I love doing blog tours and interviews—online, TV and radio. They’re an opportunity for me to spend a few minutes with readers connecting, sharing and hopefully encouraging them to dream big and seek the Lord in all they do.

I also really enjoy speaking to book clubs. What a great way to further the conversation between author and reader that begins when someone picks up a book.

I never imagined I’d enjoy marketing. But it’s become something I enjoy because I’ve learned it’s not about selling books. It’s about connecting with readers and sharing what God has done as I walk through the doors God opens and trust Him with the outcome.

What are three things you wish you'd known before you reached where you are now?

I wish I’d known that a closed mouth gathers no problems.

That a good night sleep is far more valuable than one last scene written at 1 AM.

And that God can do more in five minutes than I can in five hours of stressing.

This month our theme is Men In Fiction. Can you give us five male authors you read?

One of my favorite authors is Mark Mynheir. I also enjoy Creston Mapes, Brandt Dodson, C.S. Lewis, and Max Lucado.

Do you have any advice for the aspiring writer?

Tell your story. And in so doing, worship. The writing life is a tough journey filled with sacrifice. That’s why I love 2 Samuel 24:24—I will not sacrifice to the Lord my God that which cost me nothing. When you consider your writing and all the good, bad and ugly of it, lay it at the feet of Jesus. Then rest, knowing your sacrifice is well received by the One who smiles and loves you more than you can imagine.

How can readers get in contact with you? (mail, email, website)

I love to hear from readers, and I’d be honored if you’d drop me a note when you visit the Heart Chocolate site www.amywallace.com. Another awesome way to keep in touch is to join the Dark Chocolate Suspense newsletter. I look forward to hearing from you!

Thursday, April 24, 2008


Hello, LaShaunda and other friends and fans of romance fiction:

I am delighted to be the guest blogger this day as part of the MEN IN FICTION discussion.

To be sure, men are a big part of the fiction scene today with some of the hottest names in the business being James Patterson, John Lescroart, Nicholas Sparks, Eric Dickey, David Baldacci , and Carl Weber just to name a few.

I happen to be one of the men making a name for himself as a novelist. I write contemporary romances, mysteries, and mainstream fiction, and having a great time in this fascinating world of fiction.

How did you get started writing fiction?

I actually got started by writing short stories for magazines—including romance, mysteries and sci fi.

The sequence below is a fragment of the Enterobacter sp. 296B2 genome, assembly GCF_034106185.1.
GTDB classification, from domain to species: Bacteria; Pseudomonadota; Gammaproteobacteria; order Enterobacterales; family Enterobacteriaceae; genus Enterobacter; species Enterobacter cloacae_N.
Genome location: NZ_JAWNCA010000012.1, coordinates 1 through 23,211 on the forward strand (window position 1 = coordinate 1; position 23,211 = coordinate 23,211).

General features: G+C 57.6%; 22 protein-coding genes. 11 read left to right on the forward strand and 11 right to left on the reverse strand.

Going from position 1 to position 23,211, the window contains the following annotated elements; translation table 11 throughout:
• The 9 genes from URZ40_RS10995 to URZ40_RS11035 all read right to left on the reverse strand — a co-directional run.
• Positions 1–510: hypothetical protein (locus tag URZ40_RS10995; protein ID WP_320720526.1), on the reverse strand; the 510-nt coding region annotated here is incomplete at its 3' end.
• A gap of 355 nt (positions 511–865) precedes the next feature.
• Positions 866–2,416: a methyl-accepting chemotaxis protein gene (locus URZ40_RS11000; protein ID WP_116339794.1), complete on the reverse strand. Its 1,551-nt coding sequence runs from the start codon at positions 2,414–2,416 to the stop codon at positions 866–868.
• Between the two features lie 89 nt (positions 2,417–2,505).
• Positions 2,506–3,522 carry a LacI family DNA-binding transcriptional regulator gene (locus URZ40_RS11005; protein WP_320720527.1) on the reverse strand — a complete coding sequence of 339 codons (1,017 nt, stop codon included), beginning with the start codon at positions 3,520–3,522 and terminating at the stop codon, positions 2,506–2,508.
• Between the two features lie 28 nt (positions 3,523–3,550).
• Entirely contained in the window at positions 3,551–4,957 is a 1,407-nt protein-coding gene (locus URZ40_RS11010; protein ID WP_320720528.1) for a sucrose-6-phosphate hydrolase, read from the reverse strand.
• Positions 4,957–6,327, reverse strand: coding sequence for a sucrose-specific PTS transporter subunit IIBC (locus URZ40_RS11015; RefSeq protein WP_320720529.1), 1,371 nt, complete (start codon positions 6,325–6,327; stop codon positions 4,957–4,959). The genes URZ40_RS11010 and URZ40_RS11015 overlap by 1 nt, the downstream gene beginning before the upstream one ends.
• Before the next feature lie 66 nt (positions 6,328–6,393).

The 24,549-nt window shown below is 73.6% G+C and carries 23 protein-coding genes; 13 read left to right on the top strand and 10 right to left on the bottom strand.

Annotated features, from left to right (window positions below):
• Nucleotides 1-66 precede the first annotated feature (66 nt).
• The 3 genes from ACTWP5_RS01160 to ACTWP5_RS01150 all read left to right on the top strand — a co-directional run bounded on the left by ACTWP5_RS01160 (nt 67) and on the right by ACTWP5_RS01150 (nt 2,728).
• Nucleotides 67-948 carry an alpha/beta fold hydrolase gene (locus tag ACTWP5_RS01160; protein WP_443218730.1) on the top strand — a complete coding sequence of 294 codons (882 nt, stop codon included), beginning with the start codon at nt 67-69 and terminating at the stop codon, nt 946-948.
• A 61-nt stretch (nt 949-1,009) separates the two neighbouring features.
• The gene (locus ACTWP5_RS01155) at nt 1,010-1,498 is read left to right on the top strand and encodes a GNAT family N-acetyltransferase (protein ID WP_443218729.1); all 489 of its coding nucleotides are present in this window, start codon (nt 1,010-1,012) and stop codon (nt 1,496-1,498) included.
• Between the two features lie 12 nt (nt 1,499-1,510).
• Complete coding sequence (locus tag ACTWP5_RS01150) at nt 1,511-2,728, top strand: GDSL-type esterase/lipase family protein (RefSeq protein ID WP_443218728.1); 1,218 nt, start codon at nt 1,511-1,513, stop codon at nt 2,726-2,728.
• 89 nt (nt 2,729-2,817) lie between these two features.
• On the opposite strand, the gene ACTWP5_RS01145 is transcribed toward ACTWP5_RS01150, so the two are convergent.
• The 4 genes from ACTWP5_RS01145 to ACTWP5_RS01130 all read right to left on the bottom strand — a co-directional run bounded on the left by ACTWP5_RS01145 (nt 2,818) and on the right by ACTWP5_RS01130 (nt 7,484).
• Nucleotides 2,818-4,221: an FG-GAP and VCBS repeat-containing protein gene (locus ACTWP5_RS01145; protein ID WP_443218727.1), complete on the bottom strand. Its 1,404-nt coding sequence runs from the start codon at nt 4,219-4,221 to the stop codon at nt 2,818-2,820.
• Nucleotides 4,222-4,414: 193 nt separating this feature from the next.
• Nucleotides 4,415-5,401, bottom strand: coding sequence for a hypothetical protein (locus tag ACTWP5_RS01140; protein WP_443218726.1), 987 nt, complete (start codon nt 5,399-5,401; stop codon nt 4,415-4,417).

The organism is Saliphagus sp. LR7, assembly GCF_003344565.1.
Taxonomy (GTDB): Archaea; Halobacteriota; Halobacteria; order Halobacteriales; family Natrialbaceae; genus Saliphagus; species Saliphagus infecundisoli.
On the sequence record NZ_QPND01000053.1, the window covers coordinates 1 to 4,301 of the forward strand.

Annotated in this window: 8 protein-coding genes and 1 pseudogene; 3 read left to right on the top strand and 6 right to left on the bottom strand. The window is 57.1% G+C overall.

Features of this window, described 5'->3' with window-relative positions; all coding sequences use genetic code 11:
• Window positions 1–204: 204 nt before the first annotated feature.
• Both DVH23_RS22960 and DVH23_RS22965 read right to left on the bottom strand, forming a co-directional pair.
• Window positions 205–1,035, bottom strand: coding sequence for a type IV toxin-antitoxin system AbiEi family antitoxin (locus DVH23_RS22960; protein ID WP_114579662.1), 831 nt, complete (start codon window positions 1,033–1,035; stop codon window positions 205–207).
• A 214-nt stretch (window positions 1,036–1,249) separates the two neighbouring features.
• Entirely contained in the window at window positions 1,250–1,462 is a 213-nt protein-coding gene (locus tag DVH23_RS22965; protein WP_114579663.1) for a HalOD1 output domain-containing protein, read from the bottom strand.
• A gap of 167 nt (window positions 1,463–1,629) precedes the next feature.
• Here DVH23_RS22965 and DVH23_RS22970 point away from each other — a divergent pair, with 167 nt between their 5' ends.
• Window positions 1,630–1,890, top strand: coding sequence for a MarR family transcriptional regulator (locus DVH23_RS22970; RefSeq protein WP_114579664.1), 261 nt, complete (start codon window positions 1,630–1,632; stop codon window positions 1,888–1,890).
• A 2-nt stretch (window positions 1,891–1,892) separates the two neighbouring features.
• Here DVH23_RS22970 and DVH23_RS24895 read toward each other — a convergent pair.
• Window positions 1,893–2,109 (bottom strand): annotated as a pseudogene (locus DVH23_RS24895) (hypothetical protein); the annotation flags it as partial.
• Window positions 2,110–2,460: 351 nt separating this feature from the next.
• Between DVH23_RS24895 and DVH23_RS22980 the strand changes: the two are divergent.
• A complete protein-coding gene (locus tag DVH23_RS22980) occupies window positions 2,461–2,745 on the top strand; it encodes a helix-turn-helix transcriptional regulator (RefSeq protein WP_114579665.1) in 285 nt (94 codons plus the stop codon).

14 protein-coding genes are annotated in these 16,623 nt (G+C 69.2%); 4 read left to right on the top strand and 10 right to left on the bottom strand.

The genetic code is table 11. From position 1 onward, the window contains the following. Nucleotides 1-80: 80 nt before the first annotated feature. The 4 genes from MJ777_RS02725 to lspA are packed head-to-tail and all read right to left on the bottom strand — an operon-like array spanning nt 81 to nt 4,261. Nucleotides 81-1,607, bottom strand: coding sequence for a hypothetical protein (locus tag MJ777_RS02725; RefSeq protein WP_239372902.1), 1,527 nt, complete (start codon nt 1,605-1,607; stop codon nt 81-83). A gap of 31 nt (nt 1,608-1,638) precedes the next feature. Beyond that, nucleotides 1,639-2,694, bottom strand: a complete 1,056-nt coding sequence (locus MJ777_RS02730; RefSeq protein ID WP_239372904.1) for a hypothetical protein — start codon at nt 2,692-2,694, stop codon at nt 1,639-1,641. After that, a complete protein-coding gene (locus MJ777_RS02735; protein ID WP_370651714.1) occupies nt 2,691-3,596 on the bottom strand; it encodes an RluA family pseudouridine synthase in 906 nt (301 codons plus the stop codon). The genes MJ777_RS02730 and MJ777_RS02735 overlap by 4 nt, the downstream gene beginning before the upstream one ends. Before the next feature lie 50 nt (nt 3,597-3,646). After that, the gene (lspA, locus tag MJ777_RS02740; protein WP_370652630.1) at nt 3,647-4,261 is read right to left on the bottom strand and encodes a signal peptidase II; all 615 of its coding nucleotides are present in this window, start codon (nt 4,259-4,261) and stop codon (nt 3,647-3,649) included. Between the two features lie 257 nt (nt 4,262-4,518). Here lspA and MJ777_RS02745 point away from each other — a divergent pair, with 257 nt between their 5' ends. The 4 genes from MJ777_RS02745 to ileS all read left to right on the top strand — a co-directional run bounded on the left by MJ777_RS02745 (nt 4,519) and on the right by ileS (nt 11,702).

From there I became a bestselling nonfiction writer before returning to fiction, my true love. Since childhood I have had an active imagination, which has served me well in writing creative and complex stories with three dimensional characters.

Tell us about your latest book?

It is a contemporary romance under the pseudonym, Devon Vaughn Archer, published by Harlequin/Kimani, entitled, DESTINED TO MEET.

When children’s book author and widow, Courtney Hudson, agrees to go out to a club with her cousin Phoebe, little did she imagine a night of passion with a sexy Alaskan detective, Lloyd Vance.

Only the night is also marked by tragedy when Phoebe is killed by a hit and run driver. Further, Courtney learns that Lloyd dated Phoebe, making Courtney leery as to whether he can be trusted.

As she comes to know Lloyd better, Courtney begins to believe he is the real deal, but with the cloud of Phoebe’s death hanging over their heads, Courtney wants to see justice served first and foremost, and fears that the distraction of romance and passion could impact Lloyd’s ability to do his job.

Lloyd Vance came to Lake Berri to work for the city’s police department and escape his own past marked by child abandonment and unfulfilling relationships.

When he happened upon the gorgeous woman named Courtney at club, he never knew she was the cousin of Phoebe, whom he’d gone out with a couple of times. Phoebe never affected him the way Courtney has.

Now he was investigating Phoebe’s death and searching for the hit and run driver. At the same time, Lloyd is falling in love with Courtney and hoping that a serious relationship doesn’t hinge on his ability to solve the case.

Well-meaning family and friends are only too happy to give advice and/or try to steer them in other directions.

In the end, Courtney and Lloyd discover what it means when early lust gives way to all consuming love and desire to give in to their destiny.

What do you have published as a mystery and mainstream novelist?

My mystery novels include STATE’S EVIDENCE (Dorchester, 2006), JUSTICE SERVED (Dorchester, 2005), and PERSUASIVE EVIDENCE (Dorchester, 2004).

JUSTICE SERVED was nominated for a Romantic Times Reviewers’ Choice Award.